# Find rigid body transform $T_b$, given transforms $T_a, T_c$, where $T_c = T_b^{-1}T_aT_b$ for $T_b$. i.e. find change of basis.

Let $$\mathbf{T}_a, \mathbf{T}_b, \mathbf{T}_c \in SE(3)$$ be rigid body transforms, and;

$$\begin{equation} \mathbf{T}_c = \mathbf{T}_b^{-1}\mathbf{T}_a\mathbf{T}_b. \label{eq_basis} \end{equation}$$

We wish to find $$\mathbf{T}_b$$ given $$\mathbf{T}_a, \mathbf{T}_c$$.

I think this is equivalent to finding a change of basis between $$\mathbf{T}_a$$ and $$\mathbf{T}_c$$. My approach so far has been to decompose the problem into rotational and translational constraints as follows.

Let $$\mathbf{R}_a \in SO(3)$$ be the rotational component of $$\mathbf{T}_a$$, and $$\mathbf{t}_a$$ be the translational component. Then we have:

$$\begin{bmatrix}\mathbf{R}_c & \mathbf{t}_c\\ \mathbf{0} & 1\end{bmatrix} = \begin{bmatrix}\mathbf{R}^{\top}_b & -\mathbf{R}^{\top}_b\mathbf{t}_b\\ \mathbf{0} & 1\end{bmatrix} \begin{bmatrix}\mathbf{R}_a & \mathbf{t}_a\\ \mathbf{0} & 1\end{bmatrix}\begin{bmatrix}\mathbf{R}_b & \mathbf{t}_b\\ \mathbf{0} & 1\end{bmatrix}$$

Expanding this equation and collecting terms gives the following set of matrix equations;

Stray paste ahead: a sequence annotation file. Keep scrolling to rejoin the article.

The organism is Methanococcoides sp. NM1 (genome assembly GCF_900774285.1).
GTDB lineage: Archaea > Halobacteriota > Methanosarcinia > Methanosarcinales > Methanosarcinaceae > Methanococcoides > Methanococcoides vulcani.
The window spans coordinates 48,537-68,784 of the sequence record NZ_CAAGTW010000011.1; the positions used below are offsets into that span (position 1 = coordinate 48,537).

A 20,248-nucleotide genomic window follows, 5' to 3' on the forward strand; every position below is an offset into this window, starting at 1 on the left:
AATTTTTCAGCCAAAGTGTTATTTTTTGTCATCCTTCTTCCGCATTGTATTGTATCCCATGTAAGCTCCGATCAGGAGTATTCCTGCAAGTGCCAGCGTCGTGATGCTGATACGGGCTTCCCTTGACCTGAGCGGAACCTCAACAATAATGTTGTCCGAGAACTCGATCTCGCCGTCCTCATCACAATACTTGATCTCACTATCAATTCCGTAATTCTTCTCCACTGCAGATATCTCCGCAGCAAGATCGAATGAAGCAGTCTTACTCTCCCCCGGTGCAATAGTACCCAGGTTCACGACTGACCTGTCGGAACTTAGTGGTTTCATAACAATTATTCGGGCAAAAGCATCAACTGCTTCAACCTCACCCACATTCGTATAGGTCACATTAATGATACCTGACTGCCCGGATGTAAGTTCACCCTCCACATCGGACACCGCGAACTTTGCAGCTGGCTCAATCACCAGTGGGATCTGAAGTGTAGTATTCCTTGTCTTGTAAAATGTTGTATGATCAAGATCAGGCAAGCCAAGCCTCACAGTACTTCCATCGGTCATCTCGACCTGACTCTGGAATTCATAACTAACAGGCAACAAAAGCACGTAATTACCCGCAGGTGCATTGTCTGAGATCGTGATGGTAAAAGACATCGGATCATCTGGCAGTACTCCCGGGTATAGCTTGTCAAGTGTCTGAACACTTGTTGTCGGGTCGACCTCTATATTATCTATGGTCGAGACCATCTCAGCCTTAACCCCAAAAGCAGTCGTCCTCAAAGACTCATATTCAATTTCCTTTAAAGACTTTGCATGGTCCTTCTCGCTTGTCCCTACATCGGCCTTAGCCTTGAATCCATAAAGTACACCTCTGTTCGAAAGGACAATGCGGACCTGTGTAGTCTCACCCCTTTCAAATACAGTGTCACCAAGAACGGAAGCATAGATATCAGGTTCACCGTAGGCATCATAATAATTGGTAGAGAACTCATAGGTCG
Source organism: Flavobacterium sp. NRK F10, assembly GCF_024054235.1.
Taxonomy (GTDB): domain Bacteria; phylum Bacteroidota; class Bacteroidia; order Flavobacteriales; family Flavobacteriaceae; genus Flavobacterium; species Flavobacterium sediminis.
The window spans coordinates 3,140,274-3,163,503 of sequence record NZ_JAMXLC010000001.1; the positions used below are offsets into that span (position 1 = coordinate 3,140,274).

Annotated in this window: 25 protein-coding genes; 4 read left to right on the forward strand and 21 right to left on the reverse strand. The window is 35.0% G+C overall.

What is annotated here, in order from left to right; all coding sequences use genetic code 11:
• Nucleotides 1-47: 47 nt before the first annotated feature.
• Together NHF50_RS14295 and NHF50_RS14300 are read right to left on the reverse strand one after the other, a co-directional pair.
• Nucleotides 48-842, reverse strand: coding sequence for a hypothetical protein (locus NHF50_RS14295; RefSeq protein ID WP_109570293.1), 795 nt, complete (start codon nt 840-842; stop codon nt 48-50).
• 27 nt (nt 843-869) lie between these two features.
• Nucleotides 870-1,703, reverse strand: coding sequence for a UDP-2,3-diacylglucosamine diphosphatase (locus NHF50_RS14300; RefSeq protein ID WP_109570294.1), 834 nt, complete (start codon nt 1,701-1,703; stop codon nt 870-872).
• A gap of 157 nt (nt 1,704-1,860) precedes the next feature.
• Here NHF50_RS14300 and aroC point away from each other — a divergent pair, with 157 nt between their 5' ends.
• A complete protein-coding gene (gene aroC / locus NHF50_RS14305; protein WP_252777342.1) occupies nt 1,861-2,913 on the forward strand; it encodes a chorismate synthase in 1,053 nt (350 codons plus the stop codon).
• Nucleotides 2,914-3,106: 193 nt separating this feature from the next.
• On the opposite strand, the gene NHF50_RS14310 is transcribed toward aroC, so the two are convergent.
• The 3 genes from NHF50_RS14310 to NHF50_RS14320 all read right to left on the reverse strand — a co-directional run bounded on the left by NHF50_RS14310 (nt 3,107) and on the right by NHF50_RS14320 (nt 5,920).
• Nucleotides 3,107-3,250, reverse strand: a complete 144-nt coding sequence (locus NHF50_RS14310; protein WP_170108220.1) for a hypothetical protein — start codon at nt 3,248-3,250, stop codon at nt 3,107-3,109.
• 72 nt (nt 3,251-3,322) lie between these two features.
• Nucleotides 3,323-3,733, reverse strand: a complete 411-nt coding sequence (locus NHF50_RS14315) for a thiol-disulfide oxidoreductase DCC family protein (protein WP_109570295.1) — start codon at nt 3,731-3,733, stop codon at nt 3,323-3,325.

$$(1)\ \ \ \mathbf{R}_c = \mathbf{R}^{\top}_b\mathbf{R}_a\mathbf{R}_b\\ (2)\ \ \ \mathbf{t}_c = \mathbf{R}^{\top}_b\mathbf{R}_a\mathbf{t}_b + \mathbf{R}^{\top}_b\mathbf{t}_a - \mathbf{R}^{\top}_b\mathbf{t}_b$$

In general, (1) has infinitely many solutions which form a circle. We can find them by the following;

Let $$\mathbf{c}$$ be the rotation axis of $$\mathbf{R}_c$$, i.e. $$\mathbf{R}_c\mathbf{c} = \mathbf{c}$$. Then;

$$\mathbf{R}_c\mathbf{c} = \mathbf{R}^{\top}_b\mathbf{R}_a\mathbf{R}_b\mathbf{c} \\ \mathbf{c} = \mathbf{R}^{\top}_b\mathbf{R}_a\mathbf{R}_b\mathbf{c} \\ \mathbf{R}_b\mathbf{c} = \mathbf{R}_a\mathbf{R}_b\mathbf{c}$$

This means $$\mathbf{R}_b\mathbf{c}$$ is parallel to the rotation axis of $$\mathbf{R}_a$$. Hence $$\mathbf{R}_b$$ can be taken as any rotation taking $$\mathbf{a}$$ to $$\mathbf{c}$$, i.e. a rotation of the rotation axes.

As stated, there are infinitely many such rotations. We may choose $$\mathbf{R}_b$$ to be for example the rotation in the plane given by $$\mathbf{a}\times\mathbf{c}$$ by the angle $$acos(\frac{\mathbf{a}\cdot\mathbf{c}}{|\mathbf{a}||\mathbf{c}|})$$. There are a few degenerate cases, for example if $$\mathbf{R}_c = \mathbf{I}$$ or $$\mathbf{R}_a = \mathbf{I}$$, or if $$\mathbf{R}_c = \mathbf{R}_a$$. I dealt with those here.

This takes care of (1).

Substituting our choice for $$\mathbf{R}_b$$ into (2), and solving for $$\mathbf{t}_b$$ we find;

$$\left(\mathbf{R}_a - \mathbf{I}_{3\times3}\right)\mathbf{t}_b = \mathbf{R}_b\mathbf{t}_c - \mathbf{t}_a$$

Where $$\mathbf{I}_{3\times3}$$ is the 3x3 identity matrix. The term $$\mathbf{R}_a - \mathbf{I}_{3\times3}$$ gives a singular matrix since $$\mathbf{R}_a$$ has only 1 as its eigenvalue. The resulting system therefore has zero or infinitely many solutions for any choice of $$\mathbf{R}_b$$.

When does this system have solutions at all? What are the additional constraints? Is there a neater way of approaching this problem? What additional constraints are necessary to give a unique solution?